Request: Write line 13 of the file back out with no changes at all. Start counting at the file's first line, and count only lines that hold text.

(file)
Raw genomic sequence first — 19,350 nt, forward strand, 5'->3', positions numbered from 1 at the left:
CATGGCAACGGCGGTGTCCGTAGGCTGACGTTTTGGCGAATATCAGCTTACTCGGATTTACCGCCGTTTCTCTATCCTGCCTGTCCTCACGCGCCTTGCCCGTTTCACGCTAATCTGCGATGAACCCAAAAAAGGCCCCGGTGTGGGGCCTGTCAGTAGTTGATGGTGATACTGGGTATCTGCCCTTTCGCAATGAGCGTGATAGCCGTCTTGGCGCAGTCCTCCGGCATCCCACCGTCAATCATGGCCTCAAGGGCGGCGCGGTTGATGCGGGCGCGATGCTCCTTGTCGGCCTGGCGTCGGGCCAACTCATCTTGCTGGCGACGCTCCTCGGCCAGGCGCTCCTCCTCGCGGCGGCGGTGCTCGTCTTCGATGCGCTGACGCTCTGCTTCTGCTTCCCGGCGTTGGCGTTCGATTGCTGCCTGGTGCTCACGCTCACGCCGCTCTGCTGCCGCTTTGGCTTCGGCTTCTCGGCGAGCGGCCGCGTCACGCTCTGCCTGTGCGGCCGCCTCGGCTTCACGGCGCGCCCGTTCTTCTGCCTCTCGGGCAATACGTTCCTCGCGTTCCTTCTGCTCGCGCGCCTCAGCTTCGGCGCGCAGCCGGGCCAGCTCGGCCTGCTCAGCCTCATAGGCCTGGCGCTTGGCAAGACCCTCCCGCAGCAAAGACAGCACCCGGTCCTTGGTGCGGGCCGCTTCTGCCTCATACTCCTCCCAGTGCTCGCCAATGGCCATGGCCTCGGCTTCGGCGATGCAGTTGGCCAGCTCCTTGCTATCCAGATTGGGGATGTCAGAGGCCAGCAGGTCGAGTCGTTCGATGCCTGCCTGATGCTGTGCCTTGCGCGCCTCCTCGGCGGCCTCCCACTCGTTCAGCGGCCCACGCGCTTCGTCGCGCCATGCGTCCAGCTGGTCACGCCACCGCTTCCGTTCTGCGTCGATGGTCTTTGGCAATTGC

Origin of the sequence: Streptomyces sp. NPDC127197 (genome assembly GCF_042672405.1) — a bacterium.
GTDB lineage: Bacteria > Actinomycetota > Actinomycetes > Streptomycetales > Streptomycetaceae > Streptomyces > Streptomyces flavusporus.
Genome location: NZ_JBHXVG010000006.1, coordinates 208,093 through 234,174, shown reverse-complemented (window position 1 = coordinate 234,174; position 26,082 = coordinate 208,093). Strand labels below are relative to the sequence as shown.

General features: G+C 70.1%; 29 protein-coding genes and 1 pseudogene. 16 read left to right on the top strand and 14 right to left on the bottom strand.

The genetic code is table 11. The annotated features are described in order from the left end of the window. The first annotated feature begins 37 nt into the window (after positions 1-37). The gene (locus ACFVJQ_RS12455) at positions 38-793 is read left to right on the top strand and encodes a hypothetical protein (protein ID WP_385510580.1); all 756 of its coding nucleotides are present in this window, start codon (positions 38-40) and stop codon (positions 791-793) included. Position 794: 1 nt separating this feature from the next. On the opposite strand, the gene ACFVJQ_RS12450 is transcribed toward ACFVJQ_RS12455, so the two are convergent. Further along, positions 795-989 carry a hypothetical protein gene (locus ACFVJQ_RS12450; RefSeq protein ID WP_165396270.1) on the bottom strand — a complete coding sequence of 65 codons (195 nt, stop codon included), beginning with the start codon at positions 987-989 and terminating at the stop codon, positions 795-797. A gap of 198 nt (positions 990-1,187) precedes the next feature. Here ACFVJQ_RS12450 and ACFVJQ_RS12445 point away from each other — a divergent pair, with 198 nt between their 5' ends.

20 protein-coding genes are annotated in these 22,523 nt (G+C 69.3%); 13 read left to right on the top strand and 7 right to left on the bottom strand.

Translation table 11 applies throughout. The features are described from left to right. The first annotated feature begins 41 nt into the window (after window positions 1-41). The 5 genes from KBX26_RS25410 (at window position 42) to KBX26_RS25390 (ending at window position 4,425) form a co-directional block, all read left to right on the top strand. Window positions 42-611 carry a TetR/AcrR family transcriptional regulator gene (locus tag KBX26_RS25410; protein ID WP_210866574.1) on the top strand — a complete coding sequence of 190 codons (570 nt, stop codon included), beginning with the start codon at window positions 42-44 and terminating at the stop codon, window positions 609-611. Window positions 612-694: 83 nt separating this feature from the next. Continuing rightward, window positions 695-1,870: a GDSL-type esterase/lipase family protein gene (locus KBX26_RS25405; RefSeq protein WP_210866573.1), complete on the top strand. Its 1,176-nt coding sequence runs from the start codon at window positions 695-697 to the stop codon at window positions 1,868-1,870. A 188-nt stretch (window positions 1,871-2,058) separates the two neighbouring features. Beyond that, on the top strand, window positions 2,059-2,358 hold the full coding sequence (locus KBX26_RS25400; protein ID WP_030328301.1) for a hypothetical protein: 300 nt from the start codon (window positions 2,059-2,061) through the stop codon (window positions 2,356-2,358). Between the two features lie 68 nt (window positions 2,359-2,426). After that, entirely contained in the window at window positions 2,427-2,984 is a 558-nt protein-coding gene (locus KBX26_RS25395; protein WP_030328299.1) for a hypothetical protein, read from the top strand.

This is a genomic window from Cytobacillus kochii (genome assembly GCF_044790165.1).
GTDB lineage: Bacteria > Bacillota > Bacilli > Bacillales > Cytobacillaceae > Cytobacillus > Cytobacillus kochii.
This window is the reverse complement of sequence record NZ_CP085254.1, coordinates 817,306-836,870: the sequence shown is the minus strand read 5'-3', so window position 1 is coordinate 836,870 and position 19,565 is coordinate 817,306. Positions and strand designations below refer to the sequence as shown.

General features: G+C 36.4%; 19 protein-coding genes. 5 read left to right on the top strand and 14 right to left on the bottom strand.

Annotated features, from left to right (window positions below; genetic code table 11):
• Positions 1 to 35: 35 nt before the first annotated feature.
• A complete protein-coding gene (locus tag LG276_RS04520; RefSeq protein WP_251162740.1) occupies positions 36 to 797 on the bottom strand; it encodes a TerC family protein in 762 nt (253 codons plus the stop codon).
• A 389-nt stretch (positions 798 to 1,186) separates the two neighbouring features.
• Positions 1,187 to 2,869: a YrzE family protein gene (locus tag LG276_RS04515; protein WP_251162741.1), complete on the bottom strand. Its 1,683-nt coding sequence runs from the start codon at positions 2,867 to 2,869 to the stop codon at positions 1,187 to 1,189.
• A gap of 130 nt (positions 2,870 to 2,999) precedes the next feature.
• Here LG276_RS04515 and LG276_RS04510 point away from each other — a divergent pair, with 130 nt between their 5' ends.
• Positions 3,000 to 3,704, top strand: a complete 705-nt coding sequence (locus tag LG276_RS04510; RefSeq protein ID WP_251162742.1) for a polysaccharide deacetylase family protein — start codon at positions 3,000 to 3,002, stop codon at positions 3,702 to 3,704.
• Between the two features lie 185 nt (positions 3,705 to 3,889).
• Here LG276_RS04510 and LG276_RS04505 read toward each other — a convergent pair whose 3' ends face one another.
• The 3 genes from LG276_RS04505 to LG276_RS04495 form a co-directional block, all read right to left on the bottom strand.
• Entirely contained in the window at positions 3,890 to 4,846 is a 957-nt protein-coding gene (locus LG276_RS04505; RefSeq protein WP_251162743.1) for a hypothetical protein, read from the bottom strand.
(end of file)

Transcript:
General features: G+C 36.4%; 19 protein-coding genes. 5 read left to right on the top strand and 14 right to left on the bottom strand.